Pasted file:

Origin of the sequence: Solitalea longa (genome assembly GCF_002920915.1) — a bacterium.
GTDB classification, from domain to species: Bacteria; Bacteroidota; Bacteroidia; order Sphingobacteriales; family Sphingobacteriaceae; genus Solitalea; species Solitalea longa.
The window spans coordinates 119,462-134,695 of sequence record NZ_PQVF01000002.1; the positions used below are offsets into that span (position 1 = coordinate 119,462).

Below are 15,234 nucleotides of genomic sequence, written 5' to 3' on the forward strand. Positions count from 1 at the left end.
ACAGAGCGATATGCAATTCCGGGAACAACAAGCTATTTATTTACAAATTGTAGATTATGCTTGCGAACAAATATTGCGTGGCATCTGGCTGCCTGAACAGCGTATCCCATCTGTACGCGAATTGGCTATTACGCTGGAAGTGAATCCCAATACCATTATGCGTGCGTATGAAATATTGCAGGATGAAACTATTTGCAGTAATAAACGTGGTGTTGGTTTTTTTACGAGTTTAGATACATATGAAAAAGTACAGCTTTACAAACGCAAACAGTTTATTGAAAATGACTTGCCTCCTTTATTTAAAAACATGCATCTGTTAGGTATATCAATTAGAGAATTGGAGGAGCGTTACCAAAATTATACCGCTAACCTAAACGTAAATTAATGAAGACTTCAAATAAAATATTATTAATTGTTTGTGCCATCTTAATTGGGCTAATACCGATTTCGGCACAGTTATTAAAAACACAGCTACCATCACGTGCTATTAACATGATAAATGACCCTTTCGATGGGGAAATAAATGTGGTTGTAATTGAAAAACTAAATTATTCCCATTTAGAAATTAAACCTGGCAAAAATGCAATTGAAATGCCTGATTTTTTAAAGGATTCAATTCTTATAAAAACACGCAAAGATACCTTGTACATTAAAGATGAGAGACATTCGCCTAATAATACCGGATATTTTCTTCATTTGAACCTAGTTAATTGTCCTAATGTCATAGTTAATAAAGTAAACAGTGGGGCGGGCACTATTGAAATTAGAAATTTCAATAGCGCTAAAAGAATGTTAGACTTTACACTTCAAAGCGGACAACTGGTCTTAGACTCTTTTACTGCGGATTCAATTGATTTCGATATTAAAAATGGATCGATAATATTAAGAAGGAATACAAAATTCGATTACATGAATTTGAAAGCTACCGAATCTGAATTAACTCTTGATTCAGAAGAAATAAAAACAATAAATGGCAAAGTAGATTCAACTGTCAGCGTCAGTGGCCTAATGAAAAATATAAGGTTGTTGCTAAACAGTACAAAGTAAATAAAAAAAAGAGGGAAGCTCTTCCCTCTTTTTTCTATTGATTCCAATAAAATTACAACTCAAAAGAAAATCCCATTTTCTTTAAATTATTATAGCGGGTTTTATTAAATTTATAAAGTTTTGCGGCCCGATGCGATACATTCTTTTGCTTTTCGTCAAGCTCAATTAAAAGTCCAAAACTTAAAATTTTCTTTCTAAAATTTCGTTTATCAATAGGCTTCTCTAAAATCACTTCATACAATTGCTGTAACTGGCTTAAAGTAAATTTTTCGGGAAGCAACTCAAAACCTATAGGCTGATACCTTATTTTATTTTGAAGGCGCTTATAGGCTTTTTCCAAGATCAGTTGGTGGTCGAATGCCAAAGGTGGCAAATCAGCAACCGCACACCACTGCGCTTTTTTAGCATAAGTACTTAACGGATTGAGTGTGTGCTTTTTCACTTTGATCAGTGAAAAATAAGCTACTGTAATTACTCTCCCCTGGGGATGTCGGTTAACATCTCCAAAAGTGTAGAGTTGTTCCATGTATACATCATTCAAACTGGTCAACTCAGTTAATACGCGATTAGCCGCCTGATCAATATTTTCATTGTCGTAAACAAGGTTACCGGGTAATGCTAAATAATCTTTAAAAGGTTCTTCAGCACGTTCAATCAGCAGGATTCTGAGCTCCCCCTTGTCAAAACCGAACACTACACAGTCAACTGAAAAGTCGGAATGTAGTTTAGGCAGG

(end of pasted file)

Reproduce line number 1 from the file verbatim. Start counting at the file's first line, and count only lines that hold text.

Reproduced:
Origin of the sequence: Solitalea longa (genome assembly GCF_002920915.1) — a bacterium.